Poets

Search more than 3,000 biographies of contemporary and classic poets.

Ed Madden

Ed Madden was raised in Newport, Arkansas. He received a BA in English and French from Harding University, a BS in Biblical Studies from the Institute for Christian Studies, an MA in English from the University of Texas at Austin, and a PhD in literature from the University of Texas at Austin. His most recent collections include Ark (Sibling Rivalry Press, 2016), Nest (Salmon Poetry, 2014), and Prodigal: Variations (Lethe Press, 2011). He is a professor of English and director of the Women’s and Gender Studies Program at the University of South Carolina, where he teaches Irish literature and creative writing. In 2019, he was named an Academy of American Poets Laureate Fellow. Madden currently serves as the poet laureate of Columbia, South Carolina.

By This Poet

3

Sacrifice

When my father bound me, I submitted,

closed my eyes to the lifted knife in his fist.
Even now, the cords still hold my wrists,

rough ropes of love. My chest is bare,
my heart lies open. He loves his god more

than me. I open my eyes, watch my father
raise his fist against a bright and bitter

sky, no angel there to stay his hand.

Ark

           Christmas 1966

The small box is filled with little beasts—
a barn that’s a barge, a boat—the ark’s

ridged sides like boards, a plastic plank,
a deck that drops in fitted slots, but lifted

reveals that zoo of twos—heaped beasts
to be released beneath a glittering tree,

its dove-clipped limbs.  Dad’s asleep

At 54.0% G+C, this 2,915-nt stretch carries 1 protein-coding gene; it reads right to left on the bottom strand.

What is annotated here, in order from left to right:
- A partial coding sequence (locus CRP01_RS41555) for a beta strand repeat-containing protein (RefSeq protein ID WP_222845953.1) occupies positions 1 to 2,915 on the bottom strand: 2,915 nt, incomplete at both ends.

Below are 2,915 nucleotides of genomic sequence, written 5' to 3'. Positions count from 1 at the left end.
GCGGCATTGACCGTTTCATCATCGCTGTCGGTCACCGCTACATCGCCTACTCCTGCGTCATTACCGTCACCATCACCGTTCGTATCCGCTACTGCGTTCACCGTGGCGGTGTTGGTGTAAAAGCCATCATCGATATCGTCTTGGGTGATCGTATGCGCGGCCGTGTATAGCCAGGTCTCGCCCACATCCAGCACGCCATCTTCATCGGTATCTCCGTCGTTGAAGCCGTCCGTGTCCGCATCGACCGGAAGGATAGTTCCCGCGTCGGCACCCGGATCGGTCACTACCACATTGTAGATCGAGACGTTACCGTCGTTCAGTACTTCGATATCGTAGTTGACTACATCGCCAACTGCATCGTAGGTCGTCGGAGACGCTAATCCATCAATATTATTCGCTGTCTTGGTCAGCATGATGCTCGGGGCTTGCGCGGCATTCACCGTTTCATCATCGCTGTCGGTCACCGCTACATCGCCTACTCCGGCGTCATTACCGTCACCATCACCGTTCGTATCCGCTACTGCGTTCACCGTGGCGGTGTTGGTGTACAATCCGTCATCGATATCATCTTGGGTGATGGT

in his reclining seat, and crumpled waves

of paper recede as Mom circles the room.
The humming wheel throws light across the walls.
 

How to Lift Him

Don’t pick him up by the pits,
which seems easiest. You risk

broken bones, bruised skin.
Instead, once he’s eased up, sits,

shoulders hunched, feet slung
over the edge, lean down for the hug,

your arms under his and around,
hands flat against his back, his arms around

you. This is what you do. Then lift him,
his feet between yours, this timid

dance around, this turn. Tell him
to bend his knees as you ease him

down to the chair, its wheels locked,
set him in slow. Kneel in front

as if to receive his blessing.

Lift each foot to its rest. Wrap
a blanket around him—you’re going out.

Stop at the old flat-front desk,
last hiding place for his cigarettes—

why he wanted up, after all. Stop
at the edge of the porch and lock

the wheels. Make sure he’s in the sun.
Stand silent by, he won’t talk much,

though the lonely cat will,
rubbing its back against the wheels.